It should be noted that while the SBC technique contributes to achieving soft tissue balance defined by us, a generally accepted definition of a balanced knee arthroplasty is still absent . To date, the notion that flexion and extension gaps are equal and symmetrical remains the primary goal in TKA . However, it is still unclear whether a balanced knee is the best goal for a perfect TKA . Because, a native knee is intrinsically lax on the lateral side relative to the medial side (especially in flexion), which differs from the proposed balanced knees . The kinematic alignment technique respects this soft tissue laxity and aims to restore the anatomy of the native knee . However, solid evidence is currently lacking to confirm the clinical effectiveness of this alignment technique. Hence, more long-term clinical data with larger numbers are warranted to illustrate the relationship between the balancing target and clinical outcomes, and further guide how to achieve the target.
Our study had several limitations. First, this was a retrospective study with inherent weaknesses, including recall and selection biases. Second, this study presented the results of a single-surgeon case series. Personal preferences, specific techniques, and surgical strategies may have confounded our results. Third, functional outcomes were not included in this study, although follow-up is ongoing, and the relationship between the desired balancing target and functional outcomes will be considered for future publications.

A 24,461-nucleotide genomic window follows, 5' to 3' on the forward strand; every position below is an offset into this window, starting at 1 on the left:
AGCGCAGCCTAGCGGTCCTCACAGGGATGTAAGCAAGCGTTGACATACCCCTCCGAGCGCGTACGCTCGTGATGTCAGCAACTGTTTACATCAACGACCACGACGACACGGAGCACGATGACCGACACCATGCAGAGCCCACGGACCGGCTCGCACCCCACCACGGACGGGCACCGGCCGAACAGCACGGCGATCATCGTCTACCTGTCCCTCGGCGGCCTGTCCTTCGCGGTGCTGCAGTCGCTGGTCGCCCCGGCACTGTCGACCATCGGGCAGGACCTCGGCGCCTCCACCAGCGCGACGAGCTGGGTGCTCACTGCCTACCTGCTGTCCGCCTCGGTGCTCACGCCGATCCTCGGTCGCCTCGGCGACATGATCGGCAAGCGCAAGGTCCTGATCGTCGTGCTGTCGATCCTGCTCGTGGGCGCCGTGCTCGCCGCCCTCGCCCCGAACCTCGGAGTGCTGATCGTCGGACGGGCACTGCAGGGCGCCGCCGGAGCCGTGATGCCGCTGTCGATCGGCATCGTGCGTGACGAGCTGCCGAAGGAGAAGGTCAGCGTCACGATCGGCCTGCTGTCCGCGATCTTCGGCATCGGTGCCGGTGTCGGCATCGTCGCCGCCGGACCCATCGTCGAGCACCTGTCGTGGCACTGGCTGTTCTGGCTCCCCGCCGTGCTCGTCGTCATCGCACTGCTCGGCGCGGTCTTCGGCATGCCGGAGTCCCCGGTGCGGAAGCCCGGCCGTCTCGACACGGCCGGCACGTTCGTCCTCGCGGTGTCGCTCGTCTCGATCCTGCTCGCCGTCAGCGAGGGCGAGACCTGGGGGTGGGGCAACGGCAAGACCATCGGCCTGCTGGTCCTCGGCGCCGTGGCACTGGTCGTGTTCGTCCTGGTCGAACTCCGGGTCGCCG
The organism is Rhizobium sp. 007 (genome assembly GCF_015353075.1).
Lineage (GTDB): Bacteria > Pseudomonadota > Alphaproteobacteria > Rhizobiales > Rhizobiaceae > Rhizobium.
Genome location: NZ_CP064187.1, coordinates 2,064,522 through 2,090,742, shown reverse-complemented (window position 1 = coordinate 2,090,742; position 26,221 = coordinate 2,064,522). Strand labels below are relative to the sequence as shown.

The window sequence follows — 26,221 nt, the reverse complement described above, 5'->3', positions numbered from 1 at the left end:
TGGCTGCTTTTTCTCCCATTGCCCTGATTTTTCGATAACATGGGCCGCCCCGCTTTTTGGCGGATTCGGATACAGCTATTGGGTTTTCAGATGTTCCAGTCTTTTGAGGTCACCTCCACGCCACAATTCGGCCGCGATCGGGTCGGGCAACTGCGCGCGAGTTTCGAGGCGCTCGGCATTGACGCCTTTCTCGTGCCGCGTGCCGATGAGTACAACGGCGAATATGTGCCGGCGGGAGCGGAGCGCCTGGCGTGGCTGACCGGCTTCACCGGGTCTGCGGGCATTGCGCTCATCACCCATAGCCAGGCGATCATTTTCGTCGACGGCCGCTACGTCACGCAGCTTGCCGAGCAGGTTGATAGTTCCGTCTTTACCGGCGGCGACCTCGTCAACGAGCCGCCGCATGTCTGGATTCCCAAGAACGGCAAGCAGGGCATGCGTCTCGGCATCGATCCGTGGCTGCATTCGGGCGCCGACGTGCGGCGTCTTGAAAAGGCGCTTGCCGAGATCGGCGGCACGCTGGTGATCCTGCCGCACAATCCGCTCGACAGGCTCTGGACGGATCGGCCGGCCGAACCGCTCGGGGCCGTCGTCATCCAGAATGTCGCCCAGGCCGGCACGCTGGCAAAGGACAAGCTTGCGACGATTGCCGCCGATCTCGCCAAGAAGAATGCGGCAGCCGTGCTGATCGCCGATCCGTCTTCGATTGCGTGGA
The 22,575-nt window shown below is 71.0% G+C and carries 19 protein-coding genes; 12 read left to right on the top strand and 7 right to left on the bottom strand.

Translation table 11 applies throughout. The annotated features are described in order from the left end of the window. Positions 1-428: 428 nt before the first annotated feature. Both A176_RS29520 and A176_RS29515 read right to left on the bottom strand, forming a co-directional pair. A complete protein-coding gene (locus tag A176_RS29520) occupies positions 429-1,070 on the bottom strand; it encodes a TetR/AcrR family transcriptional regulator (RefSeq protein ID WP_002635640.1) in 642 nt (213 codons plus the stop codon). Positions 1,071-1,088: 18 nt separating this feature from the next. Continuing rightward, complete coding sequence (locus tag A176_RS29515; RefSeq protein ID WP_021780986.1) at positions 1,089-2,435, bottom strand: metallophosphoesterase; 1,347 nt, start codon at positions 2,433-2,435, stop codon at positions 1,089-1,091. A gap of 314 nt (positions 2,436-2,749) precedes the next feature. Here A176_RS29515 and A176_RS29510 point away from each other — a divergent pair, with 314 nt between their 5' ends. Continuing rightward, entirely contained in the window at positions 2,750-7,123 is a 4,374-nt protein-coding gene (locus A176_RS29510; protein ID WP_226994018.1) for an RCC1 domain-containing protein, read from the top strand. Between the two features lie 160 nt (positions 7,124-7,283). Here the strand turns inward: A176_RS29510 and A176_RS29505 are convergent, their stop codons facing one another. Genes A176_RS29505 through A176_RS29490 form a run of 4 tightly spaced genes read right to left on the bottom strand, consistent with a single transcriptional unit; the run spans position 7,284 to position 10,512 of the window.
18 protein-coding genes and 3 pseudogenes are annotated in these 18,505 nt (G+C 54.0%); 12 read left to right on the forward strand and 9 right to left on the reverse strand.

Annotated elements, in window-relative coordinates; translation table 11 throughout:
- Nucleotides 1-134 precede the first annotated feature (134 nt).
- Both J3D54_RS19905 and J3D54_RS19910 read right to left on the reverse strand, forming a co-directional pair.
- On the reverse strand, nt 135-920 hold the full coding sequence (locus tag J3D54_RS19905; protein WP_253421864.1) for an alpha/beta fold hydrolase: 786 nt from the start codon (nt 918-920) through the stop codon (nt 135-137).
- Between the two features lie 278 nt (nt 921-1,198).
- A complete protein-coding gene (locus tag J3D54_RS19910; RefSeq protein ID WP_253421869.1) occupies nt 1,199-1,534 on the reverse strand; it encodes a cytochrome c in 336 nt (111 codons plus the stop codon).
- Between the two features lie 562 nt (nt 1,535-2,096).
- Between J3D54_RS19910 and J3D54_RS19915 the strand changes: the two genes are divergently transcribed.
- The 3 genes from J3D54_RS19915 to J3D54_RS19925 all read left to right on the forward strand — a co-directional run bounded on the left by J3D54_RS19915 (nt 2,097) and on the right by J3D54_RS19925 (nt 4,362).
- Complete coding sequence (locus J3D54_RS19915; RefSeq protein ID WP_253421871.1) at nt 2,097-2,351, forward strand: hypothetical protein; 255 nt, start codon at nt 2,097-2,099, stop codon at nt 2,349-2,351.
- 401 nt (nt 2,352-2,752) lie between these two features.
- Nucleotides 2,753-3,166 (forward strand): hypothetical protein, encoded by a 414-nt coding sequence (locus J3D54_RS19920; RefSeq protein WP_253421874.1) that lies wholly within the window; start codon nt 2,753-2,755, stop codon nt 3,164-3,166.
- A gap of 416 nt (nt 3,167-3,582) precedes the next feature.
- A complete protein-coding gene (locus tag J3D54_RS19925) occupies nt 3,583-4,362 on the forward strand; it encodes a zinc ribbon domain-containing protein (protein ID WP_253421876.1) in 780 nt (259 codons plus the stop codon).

The pre-resection balancing was inappropriate to ensure soft tissue balance. Additional adjustments (bone recuts or soft tissue releases) are often necessary after the initial bone cutting. The SBC technique is effective in minimizing soft tissue release while keeping alignment in range. For knees with significant deformities, soft tissue releases, and more bone recuts are likely to be required to balance the knees. The non-severe deformity group showed higher rates of final soft tissue balance and resultant alignment ≤ 3° compared with the severe deformity group.
Data are available from the first author (Mingxue Chen, firstname.lastname@example.org) on reasonable request and with permission of the hospital’s ethics institutional review board.
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The authors thank Dr. Hao Tang for valuable suggestions for the manuscript.
Beijing Hospitals Authority Youth Programme (QML20230404).
Ethical approval and consent to participate
This study was approved by the Institutional Review Board of Beijing Jishuitan Hospital (approval No. K2023-008-00). The need for informed consent was waived by the Institutional Review Board of Beijing Jishuitan Hospital, because of the retrospective nature of the study. All methods were performed in line with the Declaration of Helsinki.
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Chen, M., Yang, D., Shao, H. et al. Using sequential bone cutting to titrate soft tissue balance in total knee arthroplasty effectively minimizes soft tissue release. BMC Musculoskelet Disord 24, 866 (2023). https://doi.org/10.1186/s12891-023-07005-5